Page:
Passive immunization entails administration of preformed antibody to a recipient. Passive immunization is indicated in the following general circumstances for prevention or amelioration of infectious diseases:
- When people are deficient in synthesis of antibody as a result of congenital or acquired B-lymphocyte defects, alone or in combination with other immunodeficiencies.
- Prophylactically, when a person susceptible to a disease is exposed to or has a high likelihood of exposure to that infection, especially when that person has a high risk of complications from the disease or when time does not permit adequate protection by active immunization alone.
- Therapeutically, when a disease is already present, antibody may ameliorate or aid in suppressing the effects of a toxin (eg, foodborne or wound botulism, diphtheria, or tetanus) or suppress the inflammatory response (eg, Kawasaki disease).
Passive immunization has been accomplished with several types of products. The choice is dictated by the types of products available, the type of antibody desired, the route of administration, timing, and other considerations. These products include Immune Globulin (IG) and specific ("hyperimmune") IG preparations given intramuscularly, Immune Globulin Intravenous (IGIV), specific (hyperimmune) IG given by the intravenous (IV) route (eg, Botulism Immune Globulin, Cytomegalovirus Immune Globulin [CMV-IGIV]), and antibodies of animal origin and monoclonal antibodies. Immune Globulin Subcutaneous (Human) has been approved for Treatment of patients with primary immune deficiency states.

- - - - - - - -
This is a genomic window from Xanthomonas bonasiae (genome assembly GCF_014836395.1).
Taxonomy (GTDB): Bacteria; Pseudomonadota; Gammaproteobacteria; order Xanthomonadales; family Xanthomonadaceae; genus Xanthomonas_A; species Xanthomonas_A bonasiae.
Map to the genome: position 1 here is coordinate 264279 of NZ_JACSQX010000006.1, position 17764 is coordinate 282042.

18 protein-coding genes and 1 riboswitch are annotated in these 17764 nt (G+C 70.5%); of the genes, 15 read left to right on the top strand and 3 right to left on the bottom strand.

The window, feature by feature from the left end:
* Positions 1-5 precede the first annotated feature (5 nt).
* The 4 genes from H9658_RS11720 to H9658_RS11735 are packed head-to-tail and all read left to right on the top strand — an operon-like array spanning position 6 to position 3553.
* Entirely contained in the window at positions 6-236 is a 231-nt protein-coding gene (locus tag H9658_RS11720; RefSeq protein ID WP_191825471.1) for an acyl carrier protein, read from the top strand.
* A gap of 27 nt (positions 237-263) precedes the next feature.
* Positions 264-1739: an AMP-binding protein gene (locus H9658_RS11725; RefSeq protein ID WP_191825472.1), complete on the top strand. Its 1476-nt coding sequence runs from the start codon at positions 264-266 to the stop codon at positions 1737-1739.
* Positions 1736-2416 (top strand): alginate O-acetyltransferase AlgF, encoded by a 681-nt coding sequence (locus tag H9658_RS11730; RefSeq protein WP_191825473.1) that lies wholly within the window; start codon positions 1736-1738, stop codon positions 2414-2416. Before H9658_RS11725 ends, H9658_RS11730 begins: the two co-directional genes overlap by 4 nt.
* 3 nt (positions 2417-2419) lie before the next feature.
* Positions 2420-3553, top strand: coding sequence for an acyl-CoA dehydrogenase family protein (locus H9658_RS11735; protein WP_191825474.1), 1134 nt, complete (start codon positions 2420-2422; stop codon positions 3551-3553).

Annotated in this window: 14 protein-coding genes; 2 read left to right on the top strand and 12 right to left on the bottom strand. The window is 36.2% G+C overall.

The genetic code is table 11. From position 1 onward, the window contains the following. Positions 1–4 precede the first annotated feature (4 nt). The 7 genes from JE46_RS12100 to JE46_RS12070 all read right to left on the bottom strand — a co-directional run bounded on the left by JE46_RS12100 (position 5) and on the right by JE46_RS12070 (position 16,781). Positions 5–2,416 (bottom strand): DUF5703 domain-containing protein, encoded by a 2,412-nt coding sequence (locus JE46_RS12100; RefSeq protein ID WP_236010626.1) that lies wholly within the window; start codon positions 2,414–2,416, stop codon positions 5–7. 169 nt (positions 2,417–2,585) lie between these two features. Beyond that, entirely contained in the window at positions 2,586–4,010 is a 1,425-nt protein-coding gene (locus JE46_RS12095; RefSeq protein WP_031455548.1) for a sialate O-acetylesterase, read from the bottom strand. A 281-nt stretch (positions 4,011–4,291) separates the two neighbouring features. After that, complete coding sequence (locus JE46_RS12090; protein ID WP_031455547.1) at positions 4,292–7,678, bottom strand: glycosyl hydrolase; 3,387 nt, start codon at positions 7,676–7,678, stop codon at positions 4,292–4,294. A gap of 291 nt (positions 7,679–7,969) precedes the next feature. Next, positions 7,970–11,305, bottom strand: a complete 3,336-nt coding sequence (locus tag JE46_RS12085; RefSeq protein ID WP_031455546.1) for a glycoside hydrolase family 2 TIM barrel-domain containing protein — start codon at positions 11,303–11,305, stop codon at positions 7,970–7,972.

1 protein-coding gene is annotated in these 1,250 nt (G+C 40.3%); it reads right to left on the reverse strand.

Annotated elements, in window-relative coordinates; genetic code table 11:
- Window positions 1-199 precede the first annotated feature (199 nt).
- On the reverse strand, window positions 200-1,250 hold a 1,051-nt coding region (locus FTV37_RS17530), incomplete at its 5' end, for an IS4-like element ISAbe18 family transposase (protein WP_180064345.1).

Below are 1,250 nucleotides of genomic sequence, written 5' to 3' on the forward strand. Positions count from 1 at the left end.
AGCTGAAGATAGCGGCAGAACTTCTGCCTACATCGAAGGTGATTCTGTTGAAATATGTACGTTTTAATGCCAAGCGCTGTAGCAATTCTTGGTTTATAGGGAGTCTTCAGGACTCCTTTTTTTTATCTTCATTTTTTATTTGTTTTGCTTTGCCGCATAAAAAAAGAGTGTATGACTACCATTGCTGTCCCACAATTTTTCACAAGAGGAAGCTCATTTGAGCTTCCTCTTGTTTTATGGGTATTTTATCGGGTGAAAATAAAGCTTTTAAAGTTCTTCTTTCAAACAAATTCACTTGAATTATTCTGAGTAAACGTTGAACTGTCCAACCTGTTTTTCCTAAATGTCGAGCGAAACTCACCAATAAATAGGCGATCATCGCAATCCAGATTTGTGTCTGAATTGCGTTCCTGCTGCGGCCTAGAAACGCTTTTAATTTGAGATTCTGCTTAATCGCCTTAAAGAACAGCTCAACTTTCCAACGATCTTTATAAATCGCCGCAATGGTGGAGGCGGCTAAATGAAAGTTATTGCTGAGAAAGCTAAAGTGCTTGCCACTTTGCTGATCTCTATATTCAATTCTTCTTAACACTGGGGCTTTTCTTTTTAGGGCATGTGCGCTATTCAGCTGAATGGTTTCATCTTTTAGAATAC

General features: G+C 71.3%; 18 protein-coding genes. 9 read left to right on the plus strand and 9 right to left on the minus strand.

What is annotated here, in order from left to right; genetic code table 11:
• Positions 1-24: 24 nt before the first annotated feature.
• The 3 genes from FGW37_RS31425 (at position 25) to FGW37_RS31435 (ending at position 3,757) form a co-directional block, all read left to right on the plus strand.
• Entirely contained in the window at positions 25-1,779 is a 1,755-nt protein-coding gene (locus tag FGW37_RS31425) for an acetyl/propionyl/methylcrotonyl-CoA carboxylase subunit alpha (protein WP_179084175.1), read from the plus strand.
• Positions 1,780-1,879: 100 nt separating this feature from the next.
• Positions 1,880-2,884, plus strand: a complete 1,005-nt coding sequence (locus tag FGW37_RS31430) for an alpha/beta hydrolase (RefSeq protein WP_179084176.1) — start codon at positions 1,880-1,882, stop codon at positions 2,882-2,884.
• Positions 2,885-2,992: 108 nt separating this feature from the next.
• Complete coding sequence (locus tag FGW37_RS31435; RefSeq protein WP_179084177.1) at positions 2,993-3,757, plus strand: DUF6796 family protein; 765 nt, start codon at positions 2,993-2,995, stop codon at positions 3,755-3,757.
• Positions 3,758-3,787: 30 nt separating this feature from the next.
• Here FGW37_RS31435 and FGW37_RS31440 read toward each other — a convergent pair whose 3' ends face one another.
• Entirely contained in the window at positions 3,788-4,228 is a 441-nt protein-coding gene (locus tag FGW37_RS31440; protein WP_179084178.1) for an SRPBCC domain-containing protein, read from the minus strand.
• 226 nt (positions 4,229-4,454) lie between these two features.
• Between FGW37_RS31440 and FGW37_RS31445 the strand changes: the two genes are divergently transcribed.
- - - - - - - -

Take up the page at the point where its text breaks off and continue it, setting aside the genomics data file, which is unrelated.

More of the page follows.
Indications for administration of IG preparations other than those relevant to infectious diseases are not reviewed in the Red Book
Whole blood and blood components for transfusion (including plasma) from US registered blood banks are released only after appropriate donor screening and testing for the presence of bloodborne pathogens, including syphilis, hepatitis B virus, hepatitis C virus (HCV), human immunodeficiency virus (HIV)-1, HIV-2, human T-lymphotropic virus (HTLV)-1, and HTLV-2; most donations for Trypanosoma cruzi
(Chagas disease); and selected donations for CMV. Whole blood and blood components also are batch tested for West Nile virus; during an outbreak in a particular geographic area, units may be tested by individual unit nucleic acid amplification testing (see Blood Safety
) and (see West Nile Virus
). A similar array of tests is performed by US-licensed establishments that collect plasma used only to manufacture plasma derivatives, such as IGIV, IG, and specific immune globulins. IG and specific immune globulin preparations licensed in the United States have not been associated with transmission of any of these diseases. HCV transmission in 1994 was associated with administration of IGIV produced by a single manufacturer. The US Food and Drug Administration (FDA) now requires that IGIV and other immune globulin preparations for IV or intramuscular (IM) administration undergo additional manufacturing procedures that inactivate or remove viruses.
Passive Immunization has been found in Red Book 28e
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